A new study shows that prolonged exposure to loud noises in cities can damage the heart in the long run. Researchers found that not only air pollution in big cities can make people ill. Noise pollution seems just as bad.
The findings were published in the Journal of the American College of Cardiology.
Past studies have also revealed a link between noise pollution and higher risk of heart disease. Road traffic, noisy construction sites, and car horns seem to boost blood pressure and the risk of cardiovascular disease, heart failure, and stroke.
The study results were adjusted for other factors that can influence the outcomes, such as air pollution, education, and social status of participants. It is unclear how loud noises can lead to heart issues.
The latest study has tried to find the mechanisms behind noise pollution’s adverse health effects. A research team at the Germany-based Johannes Gutenberg University sifted through dozens of research papers that analyzed the topic.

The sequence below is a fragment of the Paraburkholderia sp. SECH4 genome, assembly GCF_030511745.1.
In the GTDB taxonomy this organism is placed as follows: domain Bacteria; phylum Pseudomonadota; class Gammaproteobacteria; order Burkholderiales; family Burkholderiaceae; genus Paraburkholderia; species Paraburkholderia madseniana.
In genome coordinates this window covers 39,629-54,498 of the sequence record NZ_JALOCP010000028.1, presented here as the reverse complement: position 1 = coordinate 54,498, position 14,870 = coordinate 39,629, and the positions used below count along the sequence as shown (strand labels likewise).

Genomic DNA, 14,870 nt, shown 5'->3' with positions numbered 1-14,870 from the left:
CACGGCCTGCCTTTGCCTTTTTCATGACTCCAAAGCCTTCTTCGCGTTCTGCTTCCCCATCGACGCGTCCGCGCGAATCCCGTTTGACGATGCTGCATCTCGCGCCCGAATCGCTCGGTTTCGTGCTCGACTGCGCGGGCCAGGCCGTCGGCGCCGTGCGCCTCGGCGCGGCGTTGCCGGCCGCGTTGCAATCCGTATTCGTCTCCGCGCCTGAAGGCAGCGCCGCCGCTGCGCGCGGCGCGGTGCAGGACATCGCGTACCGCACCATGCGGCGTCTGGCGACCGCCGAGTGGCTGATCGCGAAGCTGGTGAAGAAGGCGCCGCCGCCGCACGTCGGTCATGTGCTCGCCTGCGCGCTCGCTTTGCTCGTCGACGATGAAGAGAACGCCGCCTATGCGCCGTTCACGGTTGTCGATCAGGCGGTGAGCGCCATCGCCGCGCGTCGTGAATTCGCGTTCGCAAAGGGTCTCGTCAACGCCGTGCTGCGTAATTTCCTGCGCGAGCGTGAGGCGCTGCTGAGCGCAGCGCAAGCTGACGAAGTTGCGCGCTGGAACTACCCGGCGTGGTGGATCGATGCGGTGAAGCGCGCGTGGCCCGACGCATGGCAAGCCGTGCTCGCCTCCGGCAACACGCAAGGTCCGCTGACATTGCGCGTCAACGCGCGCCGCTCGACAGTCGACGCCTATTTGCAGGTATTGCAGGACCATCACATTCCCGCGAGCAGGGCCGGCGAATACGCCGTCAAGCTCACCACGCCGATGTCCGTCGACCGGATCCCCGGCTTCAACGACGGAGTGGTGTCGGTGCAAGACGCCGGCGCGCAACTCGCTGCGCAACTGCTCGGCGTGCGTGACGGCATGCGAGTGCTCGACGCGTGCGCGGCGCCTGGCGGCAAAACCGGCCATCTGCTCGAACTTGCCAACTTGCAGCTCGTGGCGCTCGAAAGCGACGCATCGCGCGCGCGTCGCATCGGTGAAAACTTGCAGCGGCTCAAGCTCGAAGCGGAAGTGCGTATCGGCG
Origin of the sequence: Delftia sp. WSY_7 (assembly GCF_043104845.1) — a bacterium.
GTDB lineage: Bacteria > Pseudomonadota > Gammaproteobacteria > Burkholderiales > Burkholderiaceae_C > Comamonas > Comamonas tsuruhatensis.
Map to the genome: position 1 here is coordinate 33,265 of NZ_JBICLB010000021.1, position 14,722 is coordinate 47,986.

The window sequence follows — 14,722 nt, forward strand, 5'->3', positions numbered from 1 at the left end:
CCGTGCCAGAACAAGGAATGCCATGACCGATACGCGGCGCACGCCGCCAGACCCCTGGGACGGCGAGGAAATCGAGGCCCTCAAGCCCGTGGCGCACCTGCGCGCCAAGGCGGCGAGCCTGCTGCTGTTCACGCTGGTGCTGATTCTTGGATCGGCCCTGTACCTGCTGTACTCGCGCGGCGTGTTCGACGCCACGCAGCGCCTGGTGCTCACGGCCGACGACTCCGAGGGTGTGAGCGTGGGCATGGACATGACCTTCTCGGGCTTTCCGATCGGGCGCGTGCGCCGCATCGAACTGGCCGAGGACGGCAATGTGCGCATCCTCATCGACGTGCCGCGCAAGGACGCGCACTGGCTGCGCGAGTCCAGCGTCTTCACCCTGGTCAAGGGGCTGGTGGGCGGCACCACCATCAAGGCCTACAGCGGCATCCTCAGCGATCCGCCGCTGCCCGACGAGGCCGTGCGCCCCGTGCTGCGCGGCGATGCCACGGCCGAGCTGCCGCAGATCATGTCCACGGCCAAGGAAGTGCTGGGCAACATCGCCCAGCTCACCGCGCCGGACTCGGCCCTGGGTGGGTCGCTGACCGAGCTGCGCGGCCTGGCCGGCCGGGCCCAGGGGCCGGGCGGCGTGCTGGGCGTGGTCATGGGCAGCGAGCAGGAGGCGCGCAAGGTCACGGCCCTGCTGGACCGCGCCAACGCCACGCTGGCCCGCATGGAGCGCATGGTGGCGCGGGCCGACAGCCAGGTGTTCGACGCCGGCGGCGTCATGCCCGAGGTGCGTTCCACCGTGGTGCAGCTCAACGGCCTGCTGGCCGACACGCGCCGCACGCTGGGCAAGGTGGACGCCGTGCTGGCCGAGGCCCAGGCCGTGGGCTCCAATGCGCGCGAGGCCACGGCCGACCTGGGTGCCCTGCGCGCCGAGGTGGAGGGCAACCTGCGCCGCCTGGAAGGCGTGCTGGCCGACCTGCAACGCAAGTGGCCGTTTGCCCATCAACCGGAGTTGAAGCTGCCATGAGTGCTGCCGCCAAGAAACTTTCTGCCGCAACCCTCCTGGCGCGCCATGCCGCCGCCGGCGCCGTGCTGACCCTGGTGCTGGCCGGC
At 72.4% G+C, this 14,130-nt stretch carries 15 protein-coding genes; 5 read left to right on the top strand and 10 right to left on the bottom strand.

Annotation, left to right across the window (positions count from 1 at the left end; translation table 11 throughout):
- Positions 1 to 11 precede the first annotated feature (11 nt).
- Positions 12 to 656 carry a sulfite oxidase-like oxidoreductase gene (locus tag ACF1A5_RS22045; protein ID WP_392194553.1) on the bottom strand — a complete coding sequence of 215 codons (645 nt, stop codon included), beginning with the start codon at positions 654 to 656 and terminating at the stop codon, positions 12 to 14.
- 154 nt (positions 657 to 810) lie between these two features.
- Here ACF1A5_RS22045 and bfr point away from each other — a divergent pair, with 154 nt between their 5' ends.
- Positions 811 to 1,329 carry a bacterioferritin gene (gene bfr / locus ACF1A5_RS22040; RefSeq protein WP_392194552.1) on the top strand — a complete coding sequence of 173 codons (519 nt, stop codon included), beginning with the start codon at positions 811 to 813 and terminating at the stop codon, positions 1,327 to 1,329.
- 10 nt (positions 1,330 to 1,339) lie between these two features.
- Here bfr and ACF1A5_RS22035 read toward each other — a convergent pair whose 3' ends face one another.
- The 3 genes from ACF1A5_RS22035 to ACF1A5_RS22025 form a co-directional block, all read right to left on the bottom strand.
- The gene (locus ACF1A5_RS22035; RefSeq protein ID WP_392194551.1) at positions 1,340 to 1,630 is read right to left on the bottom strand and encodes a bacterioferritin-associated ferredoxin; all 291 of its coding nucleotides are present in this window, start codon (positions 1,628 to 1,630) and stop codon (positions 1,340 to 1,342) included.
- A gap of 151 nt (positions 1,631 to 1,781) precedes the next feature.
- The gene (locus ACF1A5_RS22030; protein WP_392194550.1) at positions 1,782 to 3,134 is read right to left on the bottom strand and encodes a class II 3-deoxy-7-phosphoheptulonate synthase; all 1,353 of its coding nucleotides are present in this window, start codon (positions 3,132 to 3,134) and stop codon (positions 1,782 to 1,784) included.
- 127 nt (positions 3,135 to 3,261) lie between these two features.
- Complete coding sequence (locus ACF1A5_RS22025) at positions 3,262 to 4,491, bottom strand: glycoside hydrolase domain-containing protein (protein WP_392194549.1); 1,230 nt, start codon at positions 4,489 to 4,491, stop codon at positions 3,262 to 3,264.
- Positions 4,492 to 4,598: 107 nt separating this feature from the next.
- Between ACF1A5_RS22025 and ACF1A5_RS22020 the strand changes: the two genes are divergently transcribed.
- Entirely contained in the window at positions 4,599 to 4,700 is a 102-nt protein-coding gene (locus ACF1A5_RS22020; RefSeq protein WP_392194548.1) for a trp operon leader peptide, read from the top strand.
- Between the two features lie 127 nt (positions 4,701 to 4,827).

Chronic Noises Can Up Disease Risk
The new review found that exposure to loud noises for a prolonged period of time negatively affects the human body on a cellular level. Noise triggers stress responses in the body and keeps the system on high alert nearly all the time. This can lead to a copious production of stress hormones that, in time, can result in vascular damage.
Loud noises also seem to fuel metabolic issues and fuel oxidative stress, which can up the risk of chronic conditions like diabetes. People with a high risk of heart disease and stroke could see their atherosclerosis and other health issues get worse in a noisy environment.
The important point is that noise is not just annoying,
said Dr. Thomas Munzel who led the research.
Munzel’s work is mainly focused on the link between noise pollution and health issue, but it revealed evidence that persistent noises can lead to mental health issues like anxiety and depression.
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